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Does iOS (or iPhone OS) support file operations via SMB network shares? If so, are there any documents about how to do this?

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6 Answers 6

I thought I made it work between macbook and my iPhone simulator however it never worked for folders shared on windows machine .. please refer to a separate question I have posted - Using NSNetService class to make an SMB tcp ip connection to a folder shared on windows machine - with steps I have taken ...

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1  
You did not make it work at all. As the answer to your linked question states, NSNetService is related to Bonjour-based service discovery. It has nothing to do with actually communicating via the SMB protocol. –  lemnar Aug 29 '11 at 1:14
    
You are right. I posted this before I received answer to the linked question. Most of the confusion is due to lack of documentation on what "type" parameter does in following line of code self.netService = [[[NSNetService alloc] initWithDomain:@"10.212.19.121" type:@"_smb._tcp." name:@"lanmanserver"] autorelease] –  smilealdway Aug 29 '11 at 19:27

Not sure about SMB, but I was able to read/write files on a jailbroken IPad using SFTP. OS versions 4.1, 4.2, 4.3.

On a side note, I think that the question needs a bit of clarification - what exactly are you trying to do, and whether you're working with a regular or a jailbroken device. Answers may vary greatly one knowing these things.

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You may also refer to my experience, I managed to implement a SMB client for iOS : SMB/samba support on iOS?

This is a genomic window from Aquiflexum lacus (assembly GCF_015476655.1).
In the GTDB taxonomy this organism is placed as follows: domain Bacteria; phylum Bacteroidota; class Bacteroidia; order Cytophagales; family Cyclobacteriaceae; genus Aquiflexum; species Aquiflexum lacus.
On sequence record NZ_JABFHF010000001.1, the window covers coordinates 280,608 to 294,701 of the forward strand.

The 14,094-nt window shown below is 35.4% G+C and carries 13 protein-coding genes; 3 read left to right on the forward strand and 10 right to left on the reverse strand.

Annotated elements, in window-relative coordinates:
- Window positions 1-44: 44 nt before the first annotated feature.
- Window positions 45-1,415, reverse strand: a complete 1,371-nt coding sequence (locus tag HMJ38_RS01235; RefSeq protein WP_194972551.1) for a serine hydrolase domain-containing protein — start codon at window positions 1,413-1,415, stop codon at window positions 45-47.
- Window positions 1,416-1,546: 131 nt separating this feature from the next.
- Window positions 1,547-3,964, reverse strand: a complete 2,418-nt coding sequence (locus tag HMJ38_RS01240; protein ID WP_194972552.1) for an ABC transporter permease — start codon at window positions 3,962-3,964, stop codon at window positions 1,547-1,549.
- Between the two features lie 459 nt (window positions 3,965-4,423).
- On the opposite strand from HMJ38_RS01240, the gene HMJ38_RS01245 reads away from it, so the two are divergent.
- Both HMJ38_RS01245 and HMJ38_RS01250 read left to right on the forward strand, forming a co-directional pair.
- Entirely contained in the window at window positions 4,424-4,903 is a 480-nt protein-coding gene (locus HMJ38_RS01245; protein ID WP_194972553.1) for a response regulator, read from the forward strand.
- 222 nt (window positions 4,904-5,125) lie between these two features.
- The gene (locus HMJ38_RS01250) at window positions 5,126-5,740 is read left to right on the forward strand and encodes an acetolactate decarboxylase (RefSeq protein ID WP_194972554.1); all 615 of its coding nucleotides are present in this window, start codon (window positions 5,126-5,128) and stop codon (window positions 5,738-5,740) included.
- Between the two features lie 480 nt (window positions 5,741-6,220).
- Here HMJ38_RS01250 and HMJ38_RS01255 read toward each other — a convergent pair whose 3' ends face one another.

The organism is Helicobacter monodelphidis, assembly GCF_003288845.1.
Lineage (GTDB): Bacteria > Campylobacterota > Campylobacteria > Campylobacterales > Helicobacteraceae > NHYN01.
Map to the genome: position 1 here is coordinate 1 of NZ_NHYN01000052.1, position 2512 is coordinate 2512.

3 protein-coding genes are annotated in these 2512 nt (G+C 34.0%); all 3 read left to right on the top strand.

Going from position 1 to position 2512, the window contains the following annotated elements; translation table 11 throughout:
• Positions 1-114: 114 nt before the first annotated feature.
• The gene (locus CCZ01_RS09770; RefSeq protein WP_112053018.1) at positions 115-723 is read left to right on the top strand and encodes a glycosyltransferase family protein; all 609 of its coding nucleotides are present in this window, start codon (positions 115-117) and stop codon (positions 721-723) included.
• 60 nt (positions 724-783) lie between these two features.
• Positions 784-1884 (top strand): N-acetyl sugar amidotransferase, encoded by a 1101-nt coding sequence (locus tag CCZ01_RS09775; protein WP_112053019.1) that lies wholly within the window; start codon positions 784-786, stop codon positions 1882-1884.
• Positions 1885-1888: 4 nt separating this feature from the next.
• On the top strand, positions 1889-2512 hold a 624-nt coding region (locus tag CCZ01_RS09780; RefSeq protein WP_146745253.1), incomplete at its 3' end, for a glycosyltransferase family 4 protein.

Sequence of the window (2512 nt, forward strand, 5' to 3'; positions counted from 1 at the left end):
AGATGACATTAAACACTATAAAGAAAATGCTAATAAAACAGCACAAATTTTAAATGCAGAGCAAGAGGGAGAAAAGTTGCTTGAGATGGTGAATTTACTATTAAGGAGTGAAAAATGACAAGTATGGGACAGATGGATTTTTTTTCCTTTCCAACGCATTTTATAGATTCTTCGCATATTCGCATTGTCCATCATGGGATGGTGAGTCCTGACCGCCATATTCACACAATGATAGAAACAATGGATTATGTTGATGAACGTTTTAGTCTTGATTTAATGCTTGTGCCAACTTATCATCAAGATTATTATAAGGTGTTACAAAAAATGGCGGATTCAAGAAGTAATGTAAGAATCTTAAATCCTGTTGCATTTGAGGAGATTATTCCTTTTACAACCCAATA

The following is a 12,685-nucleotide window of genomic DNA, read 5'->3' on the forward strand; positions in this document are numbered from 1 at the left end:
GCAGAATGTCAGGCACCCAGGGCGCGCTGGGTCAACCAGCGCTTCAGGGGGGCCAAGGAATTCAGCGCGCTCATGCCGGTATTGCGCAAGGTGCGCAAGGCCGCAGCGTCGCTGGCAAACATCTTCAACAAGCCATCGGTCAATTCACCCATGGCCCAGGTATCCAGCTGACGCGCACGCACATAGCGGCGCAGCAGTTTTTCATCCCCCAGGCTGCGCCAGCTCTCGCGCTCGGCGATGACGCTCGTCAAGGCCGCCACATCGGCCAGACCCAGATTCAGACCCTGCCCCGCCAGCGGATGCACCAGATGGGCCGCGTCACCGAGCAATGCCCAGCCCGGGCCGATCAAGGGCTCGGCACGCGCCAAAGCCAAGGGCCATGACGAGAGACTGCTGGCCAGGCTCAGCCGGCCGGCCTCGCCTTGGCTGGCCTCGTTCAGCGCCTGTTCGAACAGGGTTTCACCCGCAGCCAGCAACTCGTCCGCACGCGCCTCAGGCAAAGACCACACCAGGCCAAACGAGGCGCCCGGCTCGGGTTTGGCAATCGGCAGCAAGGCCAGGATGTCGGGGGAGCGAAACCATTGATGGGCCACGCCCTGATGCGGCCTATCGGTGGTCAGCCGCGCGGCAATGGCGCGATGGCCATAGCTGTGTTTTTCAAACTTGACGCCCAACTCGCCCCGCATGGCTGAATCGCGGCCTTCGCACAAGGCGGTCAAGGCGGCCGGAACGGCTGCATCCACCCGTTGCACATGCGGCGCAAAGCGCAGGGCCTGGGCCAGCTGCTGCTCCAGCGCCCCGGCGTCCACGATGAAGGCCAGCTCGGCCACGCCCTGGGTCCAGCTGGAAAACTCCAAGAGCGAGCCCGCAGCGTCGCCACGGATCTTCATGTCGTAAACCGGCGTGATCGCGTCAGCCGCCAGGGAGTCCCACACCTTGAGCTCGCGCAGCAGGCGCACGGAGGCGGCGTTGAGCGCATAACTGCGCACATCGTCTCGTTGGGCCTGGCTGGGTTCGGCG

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I used libsmbclient from samba package for SMB operations on iOS. You can look on my project https://github.com/kolyvan/kxsmb (objective-c wrapper on libsmbclient). For now it supports a limited set of SMB operations. It mostly was designed for browsing local net and retrieving files from SMB shares.

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libsmbclient is GPL, which means any iOS app that uses with it needs to be GPL as well. –  adib Nov 15 '13 at 15:55

iOS does not have any APIs to work with SMB. However, SMB is currently documented by Microsoft and implementing it is not impossible (although not easy too). I've created a freeware project which contains most of what you need to handle SMB. See

https://sourceforge.net/projects/smb4ios/

It does not use Samba or any other heavy-weight libraries. Works mostly for printers, but with what's already there it's easy to add support for file handling or whatever.

I don't care about GPL stuff, you can just reuse the code without concerns for that. Just check if the NTLM library I used has the correct license for you (or implement your own NTLM).

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